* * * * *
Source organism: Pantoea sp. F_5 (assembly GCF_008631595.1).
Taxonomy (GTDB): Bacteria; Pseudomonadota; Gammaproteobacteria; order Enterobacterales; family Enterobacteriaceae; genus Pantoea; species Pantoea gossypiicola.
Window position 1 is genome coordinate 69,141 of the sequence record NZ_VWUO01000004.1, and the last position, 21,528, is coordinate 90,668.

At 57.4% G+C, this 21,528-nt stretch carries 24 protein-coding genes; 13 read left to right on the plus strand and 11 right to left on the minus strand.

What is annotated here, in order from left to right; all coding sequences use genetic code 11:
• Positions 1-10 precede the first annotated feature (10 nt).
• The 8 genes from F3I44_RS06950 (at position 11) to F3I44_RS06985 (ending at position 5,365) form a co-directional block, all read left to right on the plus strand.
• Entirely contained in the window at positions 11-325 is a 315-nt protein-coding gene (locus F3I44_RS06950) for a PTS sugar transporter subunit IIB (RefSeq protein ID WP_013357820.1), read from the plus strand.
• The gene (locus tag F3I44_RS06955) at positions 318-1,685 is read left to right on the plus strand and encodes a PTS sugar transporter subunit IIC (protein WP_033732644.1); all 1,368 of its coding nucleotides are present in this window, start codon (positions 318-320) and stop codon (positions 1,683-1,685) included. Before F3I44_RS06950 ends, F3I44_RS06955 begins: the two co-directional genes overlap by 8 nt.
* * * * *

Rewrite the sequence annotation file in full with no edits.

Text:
Source organism: Pantoea sp. F_5 (assembly GCF_008631595.1).
Taxonomy (GTDB): Bacteria; Pseudomonadota; Gammaproteobacteria; order Enterobacterales; family Enterobacteriaceae; genus Pantoea; species Pantoea gossypiicola.
Window position 1 is genome coordinate 69,141 of the sequence record NZ_VWUO01000004.1, and the last position, 21,528, is coordinate 90,668.

At 57.4% G+C, this 21,528-nt stretch carries 24 protein-coding genes; 13 read left to right on the plus strand and 11 right to left on the minus strand.

What is annotated here, in order from left to right; all coding sequences use genetic code 11:
• Positions 1-10 precede the first annotated feature (10 nt).
• The 8 genes from F3I44_RS06950 (at position 11) to F3I44_RS06985 (ending at position 5,365) form a co-directional block, all read left to right on the plus strand.
• Entirely contained in the window at positions 11-325 is a 315-nt protein-coding gene (locus F3I44_RS06950) for a PTS sugar transporter subunit IIB (RefSeq protein ID WP_013357820.1), read from the plus strand.
• The gene (locus tag F3I44_RS06955) at positions 318-1,685 is read left to right on the plus strand and encodes a PTS sugar transporter subunit IIC (protein WP_033732644.1); all 1,368 of its coding nucleotides are present in this window, start codon (positions 318-320) and stop codon (positions 1,683-1,685) included. Before F3I44_RS06950 ends, F3I44_RS06955 begins: the two co-directional genes overlap by 8 nt.